Maybe it was the special circumstances, but people came out in droves and moved between the fair and the gumbo tents all day. The eclipse, not a total one, began around ten-thirty and ended near two-thirty. Eclipses are very slow moving events. The light dimmed, but it did not get dark. In fact, many people didn't realize an eclipse was happening.. The moon blocked the sun to keep the temperature down. I made short trips to an open area and caught it at a crescent, at half, almost full, and then down to just a single bite out of the side before the sun returned. Trustingly, I lent my eclipse glasses to folks who had none-and one pair walked off never to return. After that I required their immediate return. I don't think anyone of those folks bought a book, but yowza, sales were good.  I sold four pieces of mini-art, and two other paintings, rare for me, plus lots of books. In fact, I did have to dash back to the car too get more of two titles, my ever popular Queen of the Mardi Gras Ball and Lady Flora's Rescue, the first title in  my Regency series. Gotta reorder both.

     Afraid my last set of eclipse glasses would vanish, I asked someone headed to the Gumbo Fest to pick up some more from my husband.  She returned to say he'd run out of them, giving away four-hundred. I was sending people to get a view through his sun safe telescope, and he was sending folks to view my art and books.  Not all the six hundred people who looked through his telescope visited me but some did. One woman, as I was starting to pack up, picked out the two titles above and wanted to use Vendmo. Sorry, I only take cash and checks which I grant you is very-old-fashioned. Bless her heart, she ran three blocks to an ATM and returned with the money. What a compliment! Never happened before. I am usually told they will go to the ATM and never see the customer again.

     After the eclipse passed, the temps went up to ninety, sales fell off, and people went home to their air-conditioned homes. As my exhausted husband took down the tent, he said he'd shown six-hundred viewers the eclipse. I told him I'd had my second best day at this event ever, and I'd been doing it for years. There seemed to something magical about the eclipse.  I wish I could arrange one every year on this date. Well, there will be one next April.  We are going to view it in Texas. And no, I will not be lugging my books along--or maybe I should.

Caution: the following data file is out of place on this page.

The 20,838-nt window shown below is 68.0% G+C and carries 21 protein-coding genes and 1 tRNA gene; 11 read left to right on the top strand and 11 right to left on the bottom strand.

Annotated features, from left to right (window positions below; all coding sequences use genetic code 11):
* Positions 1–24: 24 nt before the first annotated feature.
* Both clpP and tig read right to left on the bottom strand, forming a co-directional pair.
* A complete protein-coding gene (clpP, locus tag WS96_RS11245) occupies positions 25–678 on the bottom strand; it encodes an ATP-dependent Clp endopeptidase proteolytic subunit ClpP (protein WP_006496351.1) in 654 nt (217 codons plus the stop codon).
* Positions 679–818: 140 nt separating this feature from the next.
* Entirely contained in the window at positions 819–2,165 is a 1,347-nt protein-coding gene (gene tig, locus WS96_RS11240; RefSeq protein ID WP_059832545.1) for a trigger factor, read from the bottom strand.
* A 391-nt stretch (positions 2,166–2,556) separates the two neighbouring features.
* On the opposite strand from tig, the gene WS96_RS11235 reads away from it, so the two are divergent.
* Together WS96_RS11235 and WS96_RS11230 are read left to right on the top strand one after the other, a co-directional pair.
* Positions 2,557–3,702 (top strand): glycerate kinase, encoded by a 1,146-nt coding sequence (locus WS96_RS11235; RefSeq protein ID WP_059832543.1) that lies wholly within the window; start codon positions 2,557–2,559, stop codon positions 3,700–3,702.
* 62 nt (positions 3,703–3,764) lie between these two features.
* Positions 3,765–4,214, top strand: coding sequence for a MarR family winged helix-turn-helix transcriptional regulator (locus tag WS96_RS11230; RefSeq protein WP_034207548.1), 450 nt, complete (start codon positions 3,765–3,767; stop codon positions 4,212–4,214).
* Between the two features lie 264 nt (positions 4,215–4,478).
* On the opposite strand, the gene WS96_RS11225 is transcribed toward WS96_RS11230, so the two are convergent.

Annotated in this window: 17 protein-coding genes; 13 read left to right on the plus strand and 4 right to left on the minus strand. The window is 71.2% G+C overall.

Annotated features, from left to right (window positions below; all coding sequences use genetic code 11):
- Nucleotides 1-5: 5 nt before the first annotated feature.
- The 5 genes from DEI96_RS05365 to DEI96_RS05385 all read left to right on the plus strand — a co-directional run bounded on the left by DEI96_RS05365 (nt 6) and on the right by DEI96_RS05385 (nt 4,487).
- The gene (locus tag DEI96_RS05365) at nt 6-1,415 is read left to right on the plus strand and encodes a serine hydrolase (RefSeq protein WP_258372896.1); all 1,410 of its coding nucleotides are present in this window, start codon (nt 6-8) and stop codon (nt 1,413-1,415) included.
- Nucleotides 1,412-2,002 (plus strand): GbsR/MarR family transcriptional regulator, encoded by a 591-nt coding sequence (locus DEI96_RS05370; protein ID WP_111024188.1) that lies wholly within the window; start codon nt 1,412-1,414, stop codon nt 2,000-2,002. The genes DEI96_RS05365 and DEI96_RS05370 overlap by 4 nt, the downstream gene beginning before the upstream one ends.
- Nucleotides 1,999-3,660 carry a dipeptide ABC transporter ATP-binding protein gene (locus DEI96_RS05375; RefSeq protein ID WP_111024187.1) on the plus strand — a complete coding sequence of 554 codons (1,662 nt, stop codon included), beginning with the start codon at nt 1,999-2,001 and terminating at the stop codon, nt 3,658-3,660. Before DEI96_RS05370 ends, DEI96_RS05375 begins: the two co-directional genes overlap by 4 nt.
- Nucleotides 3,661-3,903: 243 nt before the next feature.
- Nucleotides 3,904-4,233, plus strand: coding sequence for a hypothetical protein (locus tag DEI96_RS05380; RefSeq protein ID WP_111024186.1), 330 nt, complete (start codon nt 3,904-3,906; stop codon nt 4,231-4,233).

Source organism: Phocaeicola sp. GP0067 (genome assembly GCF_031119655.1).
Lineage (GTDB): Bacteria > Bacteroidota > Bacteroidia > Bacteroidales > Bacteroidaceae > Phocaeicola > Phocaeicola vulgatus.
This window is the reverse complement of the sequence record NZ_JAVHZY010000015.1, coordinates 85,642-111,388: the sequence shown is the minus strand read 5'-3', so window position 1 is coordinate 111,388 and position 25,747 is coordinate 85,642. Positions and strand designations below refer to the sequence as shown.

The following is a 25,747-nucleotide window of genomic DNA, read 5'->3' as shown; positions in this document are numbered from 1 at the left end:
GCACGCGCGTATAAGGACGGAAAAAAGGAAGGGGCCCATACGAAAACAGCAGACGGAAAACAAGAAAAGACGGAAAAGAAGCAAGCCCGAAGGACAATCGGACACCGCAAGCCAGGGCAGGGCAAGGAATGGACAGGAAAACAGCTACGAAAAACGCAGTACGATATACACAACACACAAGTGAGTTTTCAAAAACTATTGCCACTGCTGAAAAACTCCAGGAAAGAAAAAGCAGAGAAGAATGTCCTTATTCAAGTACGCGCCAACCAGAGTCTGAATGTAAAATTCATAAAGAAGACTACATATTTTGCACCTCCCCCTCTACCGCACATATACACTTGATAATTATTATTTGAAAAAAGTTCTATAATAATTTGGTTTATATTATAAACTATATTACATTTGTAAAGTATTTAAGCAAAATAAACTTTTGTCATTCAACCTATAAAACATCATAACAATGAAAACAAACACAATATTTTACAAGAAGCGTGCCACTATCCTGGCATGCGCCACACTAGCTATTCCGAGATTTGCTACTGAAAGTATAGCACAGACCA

Wednesday, August 30, 2023

Weather to Write

   I enjoy writing when it rains, the sound of it falling and that cozy feeling that no one will come to the front door and interrupt.  Unfortunately, we haven't had rain for seven weeks, a real oddity in Louisiana where we get sixty inches a year and big thunderstorms in summer.  Add on to that the week long temperatures over one hundred degrees. Our backyard weather station registered 109 last week.   Yeah, we're used to heat here but not prolonged heat like this.  One person I know remarked that it seemed to be the Covid seclusion all over again because no one was out on the streets, no dog walkers or early morning joggers. Sure, we have AC in our cars but even buckling a seat belt results in burned fingertips, and the car doesn't cool off much before getting to your destination.

     So what does this have to do with writing?  I should be hard at work on the latest Longleigh Chronicle, A Gentleman and a Scholar, but seem to have the same malaise that I suffered from during Covid.  No urge to be creative.  During Covid, I managed to complete only one painting and abandoned The Aussie Sinner half-written.  It wasn't writer's block.  I knew what I wanted to write but lost the will to do it.  Usually, I have a new title out in January, but that date came and went with no forward progress. If some of my worried fans hadn't asked me when the new book would be out, it might still be in limbo. For them, I got back to work, slowly at first and got it done.

     What did a long hot spell have in common with Covid?  Isolation.  I found I needed to be around people, my art group, book club, my fellow guides at Shadows on the Teche, etc. for sheer stimulation. Unlike some authors, I am not an introvert.  I love the meet and greet and being out in public When cut off from interaction, I fade and begin to doubt if I have any talent at all, so why bother.  I'm not sure if this is unique to me or if others suffer from this as well.